Sort Linked List in Java

Rashmi Patidar Feb 08, 2022 Jul 24, 2021
Sort Linked List in Java

A Linked List in Java is a data structure or a collection that allows users to create a dynamic array in the memory. The list does not hold any pre-defined size. It creates nodes dynamically and stores value and reference to the next node in a single memory address. The list elements keep the values in the sequential order, or the list maintains the insertion order in which the elements get inserted.

Sorting is defined as the method of arranging the elements in a data structure in a definite order. The arrangement can either be in ascending or descending order, depending on the requirement. Note that there can be various approaches to sort the list collection.

Below is the code block to sort the elements in the array.

import java.text.Collator;
import java.util.Comparator;
import java.util.LinkedList;

public class Main {
    public static void main(String[] args) {
        LinkedList<String> list = new LinkedList<String>();
        list.sort(new Comparator<String>() {
            public int compare(String s1, String s2) {
                return Collator.getInstance().compare(s1, s2);

In the code block above, a list gets instantiated using the new keyword. The keyword instantiates the linked list of String datatypes and calls the constructor internally. Then, the list instance calls the add method to fill in the elements in the list. The value gets printed to check the insertion order.

The sort method is present in the List interface. The function sorts the list based on some comparator given as a parameter. The comparator gets used to compare the list of elements passed.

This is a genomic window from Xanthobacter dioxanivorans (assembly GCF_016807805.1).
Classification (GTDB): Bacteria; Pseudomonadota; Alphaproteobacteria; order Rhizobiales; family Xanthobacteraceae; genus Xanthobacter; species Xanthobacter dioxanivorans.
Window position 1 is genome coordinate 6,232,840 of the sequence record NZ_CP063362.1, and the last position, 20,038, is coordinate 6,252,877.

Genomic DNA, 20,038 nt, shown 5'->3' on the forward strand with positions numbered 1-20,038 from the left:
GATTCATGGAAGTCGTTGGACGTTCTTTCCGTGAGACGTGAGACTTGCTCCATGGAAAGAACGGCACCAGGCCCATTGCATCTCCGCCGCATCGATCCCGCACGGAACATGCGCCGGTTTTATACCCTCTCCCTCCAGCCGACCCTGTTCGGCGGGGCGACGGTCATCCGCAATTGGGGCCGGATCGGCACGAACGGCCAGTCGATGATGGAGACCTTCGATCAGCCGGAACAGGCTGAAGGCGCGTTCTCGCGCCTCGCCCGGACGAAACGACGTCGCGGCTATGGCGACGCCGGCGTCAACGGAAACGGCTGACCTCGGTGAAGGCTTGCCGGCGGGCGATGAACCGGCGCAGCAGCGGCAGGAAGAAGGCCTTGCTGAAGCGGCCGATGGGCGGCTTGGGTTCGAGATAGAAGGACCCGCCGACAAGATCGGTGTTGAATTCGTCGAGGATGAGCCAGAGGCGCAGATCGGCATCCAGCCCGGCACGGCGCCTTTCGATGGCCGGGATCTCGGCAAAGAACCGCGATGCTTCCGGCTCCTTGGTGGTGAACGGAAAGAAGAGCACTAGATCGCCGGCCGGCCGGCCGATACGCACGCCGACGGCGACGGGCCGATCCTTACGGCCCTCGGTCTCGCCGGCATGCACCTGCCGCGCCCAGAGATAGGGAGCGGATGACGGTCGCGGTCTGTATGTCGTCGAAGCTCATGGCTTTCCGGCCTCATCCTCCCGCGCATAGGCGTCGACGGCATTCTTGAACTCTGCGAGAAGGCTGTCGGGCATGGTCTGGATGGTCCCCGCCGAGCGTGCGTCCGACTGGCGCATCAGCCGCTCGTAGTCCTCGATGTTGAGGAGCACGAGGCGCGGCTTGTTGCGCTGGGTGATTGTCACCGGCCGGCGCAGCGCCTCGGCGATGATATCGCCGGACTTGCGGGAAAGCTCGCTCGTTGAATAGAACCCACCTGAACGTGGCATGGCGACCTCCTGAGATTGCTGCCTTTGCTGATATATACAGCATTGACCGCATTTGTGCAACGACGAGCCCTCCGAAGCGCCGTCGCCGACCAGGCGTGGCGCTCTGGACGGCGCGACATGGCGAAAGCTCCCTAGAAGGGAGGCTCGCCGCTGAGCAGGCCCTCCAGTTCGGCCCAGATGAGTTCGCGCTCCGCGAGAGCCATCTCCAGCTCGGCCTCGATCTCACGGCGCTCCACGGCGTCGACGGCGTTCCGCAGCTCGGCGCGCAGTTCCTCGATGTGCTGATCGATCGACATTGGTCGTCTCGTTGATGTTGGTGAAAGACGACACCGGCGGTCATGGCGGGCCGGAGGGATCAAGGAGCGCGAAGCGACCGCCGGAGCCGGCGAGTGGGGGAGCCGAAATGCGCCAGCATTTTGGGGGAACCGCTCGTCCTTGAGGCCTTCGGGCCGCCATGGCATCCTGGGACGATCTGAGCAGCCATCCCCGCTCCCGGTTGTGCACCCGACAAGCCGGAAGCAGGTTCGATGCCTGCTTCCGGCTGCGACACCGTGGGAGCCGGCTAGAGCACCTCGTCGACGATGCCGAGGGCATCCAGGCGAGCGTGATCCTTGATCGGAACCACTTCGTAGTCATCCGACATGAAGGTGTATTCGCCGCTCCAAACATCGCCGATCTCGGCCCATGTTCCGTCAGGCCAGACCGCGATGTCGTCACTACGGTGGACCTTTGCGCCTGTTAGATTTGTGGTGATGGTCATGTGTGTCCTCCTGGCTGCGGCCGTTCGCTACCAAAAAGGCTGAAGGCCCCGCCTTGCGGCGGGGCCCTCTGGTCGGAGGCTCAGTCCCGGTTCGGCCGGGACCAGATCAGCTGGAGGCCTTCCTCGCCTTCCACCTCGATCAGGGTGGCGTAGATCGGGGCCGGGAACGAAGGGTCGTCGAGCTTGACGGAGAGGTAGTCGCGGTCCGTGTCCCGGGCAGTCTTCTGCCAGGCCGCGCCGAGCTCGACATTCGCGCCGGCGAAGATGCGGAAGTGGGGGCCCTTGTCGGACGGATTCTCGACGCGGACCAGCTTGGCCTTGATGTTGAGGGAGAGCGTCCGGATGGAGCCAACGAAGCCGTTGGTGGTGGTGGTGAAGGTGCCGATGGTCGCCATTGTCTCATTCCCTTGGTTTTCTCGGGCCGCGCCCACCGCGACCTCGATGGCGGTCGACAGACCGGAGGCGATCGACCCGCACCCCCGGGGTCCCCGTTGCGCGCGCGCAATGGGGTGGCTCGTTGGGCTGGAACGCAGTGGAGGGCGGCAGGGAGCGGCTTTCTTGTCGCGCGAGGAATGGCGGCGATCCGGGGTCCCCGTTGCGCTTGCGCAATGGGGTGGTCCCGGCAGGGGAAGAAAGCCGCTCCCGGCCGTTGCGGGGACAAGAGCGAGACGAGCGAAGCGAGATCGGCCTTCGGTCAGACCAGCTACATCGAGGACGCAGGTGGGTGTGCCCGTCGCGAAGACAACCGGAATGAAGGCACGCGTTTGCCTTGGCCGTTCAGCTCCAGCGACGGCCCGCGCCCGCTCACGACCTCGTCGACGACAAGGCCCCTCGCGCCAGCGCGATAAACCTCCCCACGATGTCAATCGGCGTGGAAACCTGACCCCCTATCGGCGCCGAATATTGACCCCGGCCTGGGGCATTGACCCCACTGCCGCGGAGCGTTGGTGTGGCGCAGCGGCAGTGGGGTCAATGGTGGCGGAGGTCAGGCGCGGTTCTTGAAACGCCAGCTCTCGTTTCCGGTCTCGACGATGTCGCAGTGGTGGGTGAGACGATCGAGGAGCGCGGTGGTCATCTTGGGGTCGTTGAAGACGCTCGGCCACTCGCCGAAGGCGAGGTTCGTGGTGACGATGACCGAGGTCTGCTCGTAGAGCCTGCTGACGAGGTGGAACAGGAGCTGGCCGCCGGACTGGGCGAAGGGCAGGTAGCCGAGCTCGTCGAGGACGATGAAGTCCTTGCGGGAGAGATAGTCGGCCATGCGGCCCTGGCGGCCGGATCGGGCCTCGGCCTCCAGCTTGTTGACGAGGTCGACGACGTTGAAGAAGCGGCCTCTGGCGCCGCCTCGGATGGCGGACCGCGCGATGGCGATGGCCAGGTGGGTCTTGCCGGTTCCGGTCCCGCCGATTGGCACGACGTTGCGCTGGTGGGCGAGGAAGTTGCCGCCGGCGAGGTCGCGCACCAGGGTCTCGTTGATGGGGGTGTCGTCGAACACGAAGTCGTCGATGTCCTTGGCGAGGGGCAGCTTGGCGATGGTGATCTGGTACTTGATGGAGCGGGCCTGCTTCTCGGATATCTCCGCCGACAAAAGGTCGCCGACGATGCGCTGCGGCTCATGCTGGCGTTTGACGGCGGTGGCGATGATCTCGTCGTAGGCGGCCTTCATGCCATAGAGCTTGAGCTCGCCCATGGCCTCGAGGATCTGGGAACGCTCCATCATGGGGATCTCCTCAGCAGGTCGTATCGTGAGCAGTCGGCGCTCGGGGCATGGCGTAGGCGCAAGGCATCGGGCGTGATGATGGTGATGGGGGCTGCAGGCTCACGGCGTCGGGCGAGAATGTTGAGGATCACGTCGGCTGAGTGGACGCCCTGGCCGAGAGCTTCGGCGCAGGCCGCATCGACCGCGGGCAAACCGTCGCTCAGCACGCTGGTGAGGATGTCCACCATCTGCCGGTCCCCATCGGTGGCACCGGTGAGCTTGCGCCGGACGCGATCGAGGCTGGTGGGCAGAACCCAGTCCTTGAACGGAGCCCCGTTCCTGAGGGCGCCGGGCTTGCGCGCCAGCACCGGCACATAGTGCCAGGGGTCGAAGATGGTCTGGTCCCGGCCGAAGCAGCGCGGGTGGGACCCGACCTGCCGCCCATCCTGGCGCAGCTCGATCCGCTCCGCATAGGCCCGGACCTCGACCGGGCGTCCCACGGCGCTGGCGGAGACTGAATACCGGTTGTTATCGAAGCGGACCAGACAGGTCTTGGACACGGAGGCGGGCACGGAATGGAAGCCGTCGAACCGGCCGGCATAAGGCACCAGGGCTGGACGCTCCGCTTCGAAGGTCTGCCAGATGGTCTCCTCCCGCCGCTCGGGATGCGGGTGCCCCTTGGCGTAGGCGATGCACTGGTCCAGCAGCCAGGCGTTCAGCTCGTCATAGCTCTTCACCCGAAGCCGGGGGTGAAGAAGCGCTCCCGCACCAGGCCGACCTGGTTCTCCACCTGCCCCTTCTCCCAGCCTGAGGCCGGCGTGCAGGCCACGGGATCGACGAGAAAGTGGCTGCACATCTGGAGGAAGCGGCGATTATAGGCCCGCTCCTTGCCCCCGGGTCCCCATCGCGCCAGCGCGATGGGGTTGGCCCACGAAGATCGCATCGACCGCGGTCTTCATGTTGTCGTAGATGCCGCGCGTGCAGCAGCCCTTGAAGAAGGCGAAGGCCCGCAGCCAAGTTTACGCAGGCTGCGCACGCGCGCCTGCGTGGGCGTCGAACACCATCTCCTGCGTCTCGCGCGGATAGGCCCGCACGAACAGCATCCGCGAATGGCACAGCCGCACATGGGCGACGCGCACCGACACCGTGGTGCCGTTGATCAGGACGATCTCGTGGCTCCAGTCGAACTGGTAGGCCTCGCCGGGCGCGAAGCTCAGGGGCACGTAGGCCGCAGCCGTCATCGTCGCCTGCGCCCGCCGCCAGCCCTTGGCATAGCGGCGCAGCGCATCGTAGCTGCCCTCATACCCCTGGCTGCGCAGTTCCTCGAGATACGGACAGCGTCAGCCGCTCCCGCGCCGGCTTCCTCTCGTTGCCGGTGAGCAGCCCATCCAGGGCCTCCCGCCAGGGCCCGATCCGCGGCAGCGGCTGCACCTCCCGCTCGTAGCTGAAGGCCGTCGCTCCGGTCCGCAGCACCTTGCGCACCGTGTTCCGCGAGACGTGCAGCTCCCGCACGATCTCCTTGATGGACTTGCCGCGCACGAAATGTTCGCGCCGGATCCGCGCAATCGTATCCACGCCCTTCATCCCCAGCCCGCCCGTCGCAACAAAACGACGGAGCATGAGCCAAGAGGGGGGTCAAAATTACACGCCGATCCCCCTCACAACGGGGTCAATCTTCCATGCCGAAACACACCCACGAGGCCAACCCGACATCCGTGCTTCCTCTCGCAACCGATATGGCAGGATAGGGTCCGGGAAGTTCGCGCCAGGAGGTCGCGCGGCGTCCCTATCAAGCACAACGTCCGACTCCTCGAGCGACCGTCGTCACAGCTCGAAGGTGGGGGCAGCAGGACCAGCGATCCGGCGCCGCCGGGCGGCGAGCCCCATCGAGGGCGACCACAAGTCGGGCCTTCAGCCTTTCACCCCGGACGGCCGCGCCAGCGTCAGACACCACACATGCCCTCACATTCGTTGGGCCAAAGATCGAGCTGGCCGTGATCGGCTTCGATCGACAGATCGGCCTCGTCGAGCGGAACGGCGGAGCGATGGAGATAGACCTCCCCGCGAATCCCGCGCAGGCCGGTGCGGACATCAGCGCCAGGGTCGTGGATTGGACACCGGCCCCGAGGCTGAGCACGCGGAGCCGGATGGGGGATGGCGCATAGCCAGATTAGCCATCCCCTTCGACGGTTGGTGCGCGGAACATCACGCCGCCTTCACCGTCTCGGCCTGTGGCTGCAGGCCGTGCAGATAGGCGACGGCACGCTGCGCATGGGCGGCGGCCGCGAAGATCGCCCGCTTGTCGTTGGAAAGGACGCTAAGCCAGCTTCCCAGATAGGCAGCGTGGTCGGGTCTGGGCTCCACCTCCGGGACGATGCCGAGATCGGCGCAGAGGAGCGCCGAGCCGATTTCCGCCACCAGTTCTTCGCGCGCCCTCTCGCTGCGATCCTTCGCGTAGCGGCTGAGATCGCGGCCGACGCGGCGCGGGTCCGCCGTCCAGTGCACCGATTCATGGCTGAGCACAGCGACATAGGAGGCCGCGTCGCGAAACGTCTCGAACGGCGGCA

The point that you should consider is to sort the values passed and ensure that they must be of the same type. If the values are not of the same type or when the elements are non-comparable, the class throws ClassCastException.

The internal implementation of the sort gets done using the merge sort command that is efficient enough and makes the comparison in the log n time. So a new Comparator instance gets formed that overrides the compare method. The implementation is a traditional way of method-overriding and providing the implementation.

Instead, a one-liner implementation using the Java 8 lambda functions can get used. The interface is a Functional Interface and has a single method to call. The lambda directly takes the number of parameters present in the interface. The one-liner Java 8 representation of the code above is shown below.

list.sort((o1, o2) -> Collator.getInstance().compare(o1, o2));

The actual statement for comparing the elements in the list is the collator class. This class is abstract in nature and defines the prototypes of the methods. The implementation is present in the abstract class that extends them.

The collator class compares the locale-sensitive string. The getInstance method gets the instance with the current default Locale value. The compare function compares the values based on the Collator and returns +1,-1 or 0, based on the values which are greater-to, lesser than, or equals.

The output of the code above is shown below. The second line represents the output in an arranged form. As per the ASCII sequence of the characters on the keyboard, capital letters fall in the higher range(A-Z) than the small alphabets (a-z). So the resultant list in the second line prints the small case bb first and then prints bB as it has a capital case alphabets.

[ab, bb, aA, bB]
[aA, ab, bb, bB]
Rashmi Patidar avatar Rashmi Patidar avatar

Rashmi is a professional Software Developer with hands on over varied tech stack. She has been working on Java, Springboot, Microservices, Typescript, MySQL, Graphql and more. She loves to spread knowledge via her writings. She is keen taking up new things and adopt in her career.


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